Streetsboro -- The long wait is over.
The city received a $995,000 grant from the Water Resource Restoration Sponsorship Program -- the final step in paying for the 116-acre Verna M. Beck property.
The land, which is located in the flood-prone area of Route 303 between Jefferson Street and the railroad tracks, was purchased by the city to prevent housing developments from being built there and so the city can create park land, officials said.
Mayor Glenn Broska said the grant was received Nov. 23 -- nearly six months after City Council approved the purchase agreement June 3.
"Obtaining the grant was a very lengthy process but well worth the wait," Broska said.
Mike Settles, an Ohio EPA spokesman, confirmed the grant was received.
"It is a complicated funding system," he said. "The actual disbursement of the money went to the city [Nov. 23]."
The city paid $1.1 million for the purchase of the property, but the $995,000 grant covered most of the cost.
The Western Reserve Land Conservancy paid for the land until the city received the grant from the Water Resource Restoration Sponsorship Program.
The city will use the grant money to repay Western Reserve Land Conservancy, Broska said.
With the grant, Broska said the city's final cost was $212,000, which he said works out to about $1,827 per acre.
Broska said the financial breakdown goes like this:
• Purchase price -- $1.1 million for 116.59 acres.
• Total cost including fees, closing costs and taxes -- about $1.3 million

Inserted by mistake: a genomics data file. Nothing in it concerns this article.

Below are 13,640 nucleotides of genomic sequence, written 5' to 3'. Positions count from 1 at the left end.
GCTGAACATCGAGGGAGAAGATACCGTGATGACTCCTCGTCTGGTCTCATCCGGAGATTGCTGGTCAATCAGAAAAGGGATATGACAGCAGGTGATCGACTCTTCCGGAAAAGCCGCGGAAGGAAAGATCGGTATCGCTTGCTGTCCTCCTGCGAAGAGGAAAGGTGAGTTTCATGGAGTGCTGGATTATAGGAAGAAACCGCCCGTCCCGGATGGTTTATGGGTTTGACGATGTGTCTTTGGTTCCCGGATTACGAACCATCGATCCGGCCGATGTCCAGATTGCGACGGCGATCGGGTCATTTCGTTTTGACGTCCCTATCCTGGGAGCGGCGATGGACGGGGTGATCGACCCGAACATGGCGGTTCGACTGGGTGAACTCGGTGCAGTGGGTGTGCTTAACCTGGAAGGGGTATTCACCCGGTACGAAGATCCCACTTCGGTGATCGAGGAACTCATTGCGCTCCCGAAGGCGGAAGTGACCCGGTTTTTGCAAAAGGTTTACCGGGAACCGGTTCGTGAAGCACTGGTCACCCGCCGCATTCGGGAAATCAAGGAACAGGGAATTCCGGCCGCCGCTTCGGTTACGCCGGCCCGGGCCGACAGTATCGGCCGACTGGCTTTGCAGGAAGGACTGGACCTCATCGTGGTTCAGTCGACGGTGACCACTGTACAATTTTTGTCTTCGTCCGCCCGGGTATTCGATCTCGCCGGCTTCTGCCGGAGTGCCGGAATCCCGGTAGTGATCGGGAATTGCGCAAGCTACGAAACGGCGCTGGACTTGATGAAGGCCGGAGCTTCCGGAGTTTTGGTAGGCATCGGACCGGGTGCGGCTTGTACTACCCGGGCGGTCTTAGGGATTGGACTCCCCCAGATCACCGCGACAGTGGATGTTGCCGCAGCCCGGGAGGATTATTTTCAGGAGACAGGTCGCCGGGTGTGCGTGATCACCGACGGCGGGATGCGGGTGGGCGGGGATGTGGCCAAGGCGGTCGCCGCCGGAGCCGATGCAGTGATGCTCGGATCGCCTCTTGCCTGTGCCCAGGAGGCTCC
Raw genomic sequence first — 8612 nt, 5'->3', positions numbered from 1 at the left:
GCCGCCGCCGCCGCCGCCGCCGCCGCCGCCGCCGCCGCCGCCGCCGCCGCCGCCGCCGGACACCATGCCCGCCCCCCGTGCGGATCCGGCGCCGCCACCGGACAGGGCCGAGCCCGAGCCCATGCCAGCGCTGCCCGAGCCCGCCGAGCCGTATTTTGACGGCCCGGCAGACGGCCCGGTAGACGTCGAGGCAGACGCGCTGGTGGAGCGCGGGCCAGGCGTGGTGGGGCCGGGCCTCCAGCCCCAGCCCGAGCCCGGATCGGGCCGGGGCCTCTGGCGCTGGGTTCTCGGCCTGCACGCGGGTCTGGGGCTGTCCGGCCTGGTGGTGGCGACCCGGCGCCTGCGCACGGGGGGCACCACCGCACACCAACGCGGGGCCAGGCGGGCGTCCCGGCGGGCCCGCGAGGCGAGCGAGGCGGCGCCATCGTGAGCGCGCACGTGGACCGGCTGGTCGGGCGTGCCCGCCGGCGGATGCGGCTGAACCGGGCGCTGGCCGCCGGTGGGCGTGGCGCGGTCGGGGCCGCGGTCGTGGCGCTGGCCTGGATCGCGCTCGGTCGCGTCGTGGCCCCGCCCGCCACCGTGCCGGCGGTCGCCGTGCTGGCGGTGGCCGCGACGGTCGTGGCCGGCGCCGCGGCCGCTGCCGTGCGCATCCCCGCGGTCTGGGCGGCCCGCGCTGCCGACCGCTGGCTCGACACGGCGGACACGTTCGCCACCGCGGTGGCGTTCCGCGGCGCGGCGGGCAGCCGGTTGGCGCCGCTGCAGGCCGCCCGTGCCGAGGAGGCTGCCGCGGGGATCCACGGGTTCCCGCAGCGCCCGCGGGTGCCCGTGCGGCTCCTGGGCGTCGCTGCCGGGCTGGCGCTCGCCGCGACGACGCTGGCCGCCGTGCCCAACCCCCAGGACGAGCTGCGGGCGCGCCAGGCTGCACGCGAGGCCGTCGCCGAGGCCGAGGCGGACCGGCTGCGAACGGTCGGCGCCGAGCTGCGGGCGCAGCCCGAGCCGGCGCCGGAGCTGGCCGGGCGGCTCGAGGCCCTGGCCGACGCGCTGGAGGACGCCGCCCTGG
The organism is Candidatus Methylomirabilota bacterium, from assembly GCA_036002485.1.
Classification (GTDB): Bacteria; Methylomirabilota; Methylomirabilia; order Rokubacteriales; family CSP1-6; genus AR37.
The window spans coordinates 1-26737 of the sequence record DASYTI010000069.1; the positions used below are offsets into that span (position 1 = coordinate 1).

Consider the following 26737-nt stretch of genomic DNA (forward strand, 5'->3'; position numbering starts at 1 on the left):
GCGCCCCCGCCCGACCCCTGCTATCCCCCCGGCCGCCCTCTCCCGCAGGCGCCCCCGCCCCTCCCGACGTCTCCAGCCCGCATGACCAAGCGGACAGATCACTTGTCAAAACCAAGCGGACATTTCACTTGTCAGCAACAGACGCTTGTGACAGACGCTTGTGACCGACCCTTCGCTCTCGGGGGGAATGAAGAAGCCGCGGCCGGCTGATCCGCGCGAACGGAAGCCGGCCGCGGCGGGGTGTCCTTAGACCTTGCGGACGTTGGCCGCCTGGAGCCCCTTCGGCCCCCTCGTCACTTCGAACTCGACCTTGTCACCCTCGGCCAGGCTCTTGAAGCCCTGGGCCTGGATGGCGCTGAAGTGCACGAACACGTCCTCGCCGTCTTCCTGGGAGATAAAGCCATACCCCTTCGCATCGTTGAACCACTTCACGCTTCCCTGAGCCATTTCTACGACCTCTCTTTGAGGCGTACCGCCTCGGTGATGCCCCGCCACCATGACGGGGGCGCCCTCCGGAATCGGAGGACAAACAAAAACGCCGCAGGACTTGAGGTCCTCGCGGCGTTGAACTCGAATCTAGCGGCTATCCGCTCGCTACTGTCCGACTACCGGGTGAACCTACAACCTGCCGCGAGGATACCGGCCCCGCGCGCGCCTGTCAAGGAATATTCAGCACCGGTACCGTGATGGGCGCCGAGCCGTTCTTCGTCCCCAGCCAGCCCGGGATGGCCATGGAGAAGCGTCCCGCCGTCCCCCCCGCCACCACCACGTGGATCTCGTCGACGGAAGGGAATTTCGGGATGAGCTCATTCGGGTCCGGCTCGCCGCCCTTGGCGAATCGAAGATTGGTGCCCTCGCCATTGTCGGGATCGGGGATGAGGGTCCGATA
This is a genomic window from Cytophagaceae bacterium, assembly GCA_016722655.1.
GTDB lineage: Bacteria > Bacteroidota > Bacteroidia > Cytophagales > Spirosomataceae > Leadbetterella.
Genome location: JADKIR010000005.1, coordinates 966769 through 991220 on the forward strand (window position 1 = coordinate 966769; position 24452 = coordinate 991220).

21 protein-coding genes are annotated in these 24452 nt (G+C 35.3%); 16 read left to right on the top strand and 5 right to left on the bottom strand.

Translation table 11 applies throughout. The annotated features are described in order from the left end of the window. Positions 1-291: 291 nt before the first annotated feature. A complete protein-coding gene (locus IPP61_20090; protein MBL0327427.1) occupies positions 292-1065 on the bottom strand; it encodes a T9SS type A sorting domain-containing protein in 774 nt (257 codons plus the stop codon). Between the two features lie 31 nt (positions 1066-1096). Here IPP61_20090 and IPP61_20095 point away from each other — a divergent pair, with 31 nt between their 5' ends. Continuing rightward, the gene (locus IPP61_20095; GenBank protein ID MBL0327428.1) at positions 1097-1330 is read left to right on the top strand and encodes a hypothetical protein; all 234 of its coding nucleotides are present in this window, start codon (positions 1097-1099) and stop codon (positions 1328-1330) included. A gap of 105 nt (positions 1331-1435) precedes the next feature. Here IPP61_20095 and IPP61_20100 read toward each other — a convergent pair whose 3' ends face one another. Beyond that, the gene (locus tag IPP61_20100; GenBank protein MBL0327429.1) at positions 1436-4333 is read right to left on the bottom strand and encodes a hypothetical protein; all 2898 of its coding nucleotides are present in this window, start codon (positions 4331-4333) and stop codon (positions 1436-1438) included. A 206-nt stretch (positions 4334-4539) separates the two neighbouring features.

• Grant received by the city from the Water Resource Restoration Sponsorship Program, which will be used to pay for most of the cost -- $995,000.
• Remainder owed by city after grant -- $212,000.
"The primary reason the grant has been awarded was to protect rare and endangered species on the property," Broska said.
Jeff Pritchard, Streetsboro's director of planning and economic development, said the property features the state's largest concentration of the American High Bush Cranberry, an endangered species. It also features a variety of other wildlife and plant species, he said.
Pritchard said of the 116 acres, 35 are wetlands, including 24 acres of class 3 wetlands, the most ecologically sensitive.
Broska said the city plans to build walking paths on the property.
"The park land will remain relatively undisturbed with only the addition of some walking paths and minimal intrusion into the natural aspects of the land," Broska said.
"The purchase of the property will not exacerbate flooding in that area by forever prohibiting the development of homes on that acreage."
Christopher C. Szell, associate director of conservation projects and stewardship for the Western Reserve Land Conservancy, praised Streetsboro officials.
"The city of Streetsboro has leaders who understand the significance of protecting water resources and open space," Szell said. "Jeff Pritchard should be especially thanked for all his efforts.
"As the new owners of the property, the city leaders have provided an important asset to their community," Szell said.